A few weeks ago, I had the opportunity to fly away for a long weekend on a day’s notice (e.g. booking a cheap flight on Thursday to leave Friday morning). My immediate reaction was “I can’t do that! I have all these things I have to do! That’s crazy! It’s irresponsible!” So I decided not to do it. But I mentioned it to a friend, who exhorted me to change my mind; he said “What will you remember in a year? The time you stayed home to work, or the time you flew away for a last-minute vacation?” That reminded me of the old adage that we don’t regret the things we do, we regret the things we didn’t do.
So I made a list of the reasons I “couldn’t” go on this weekend trip, and started addressing them one by one on that Thursday. I moved a couple meetings, I worked late that night to finish up a work project, I set up my computer so I could work on my coaching homework on the plane, etc. After doing all of those tasks, I booked the plane ticket at midnight to fly out 12 hours later, and had an awesome weekend getaway.
This experience reminded me that we see what we expect to see. When I had decided I couldn’t go on this trip, my brain generated all the reasons why it was impossible for me to go, and it was irresponsible to even consider it. Once I decided I would go, then it was immediately clear what I needed to get done to make that happen, and I executed on those next steps. The only thing that changed was my perspective, but flipping from “no” to “yes” changed everything.
I’ve had this experience before multiple times, so I should have learned it by now. In June of 2012, I had no plans for the week of July 4th, and decided on a whim to do my first bike tour, a six day trip down the coast to Santa Barbara. I had been saying I wanted to do a bike tour since buying my beloved Surly Long Haul Truckera year earlier, and yet I never made it happen. Once I decided to do it, I figured out the equipment I needed, bought that equipment, and even did a test camping trip on my bike that weekend before heading out on my tour. I had a similar experience with my trip to India; I had never traveled alone internationally, and yet once I decided to go, I somehow figured out everything I needed for a 3-week trip to India in a couple weeks.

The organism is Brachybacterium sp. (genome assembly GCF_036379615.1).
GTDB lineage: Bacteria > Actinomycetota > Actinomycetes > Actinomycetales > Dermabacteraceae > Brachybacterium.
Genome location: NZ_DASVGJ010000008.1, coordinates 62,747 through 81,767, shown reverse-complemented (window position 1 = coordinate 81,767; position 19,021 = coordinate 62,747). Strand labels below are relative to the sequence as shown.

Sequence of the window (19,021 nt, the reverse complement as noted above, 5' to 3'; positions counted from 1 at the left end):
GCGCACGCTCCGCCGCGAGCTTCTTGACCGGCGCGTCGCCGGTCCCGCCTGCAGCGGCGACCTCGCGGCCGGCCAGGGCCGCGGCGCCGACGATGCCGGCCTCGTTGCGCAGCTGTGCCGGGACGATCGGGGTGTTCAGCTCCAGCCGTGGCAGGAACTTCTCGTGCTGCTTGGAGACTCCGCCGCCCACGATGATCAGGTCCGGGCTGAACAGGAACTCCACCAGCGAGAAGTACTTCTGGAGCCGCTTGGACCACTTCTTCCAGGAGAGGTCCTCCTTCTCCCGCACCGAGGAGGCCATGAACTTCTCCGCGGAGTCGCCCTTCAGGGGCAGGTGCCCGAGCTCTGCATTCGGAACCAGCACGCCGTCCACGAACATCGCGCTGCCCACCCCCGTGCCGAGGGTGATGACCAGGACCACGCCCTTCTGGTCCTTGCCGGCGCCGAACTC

The key step in each experience was not figuring out the details of what to do, but just deciding to go. Once I decided to go, the next steps of what I needed to do to enable that decision became clear. But until the decision, my brain came up with all of the reasons why I couldn’t go, why it would be too hard, why it would be a bad or dangerous idea, etc.
In other words, my brain generates reasons to keep things as they are today (the nerd term for this is homeostasis, a system’s resistance to change to preserve a stable equilibrium). This is particularly insidious because the brain filters everything that we see, such that we tend to see only things that support what we already believe. Changing what we see requires changing what we believe; hence, the advice in the title of this post, Flip your Default.
I flipped my default from No to Yes for my Year of Yes, and learned that I had many more possibilities than I thought I had, because I had just been dismissing options before because they didn’t fit my mindset. The next time you’re confronting a choice, what would happen if you flipped your default and imagined making the opposite decision that you normally would?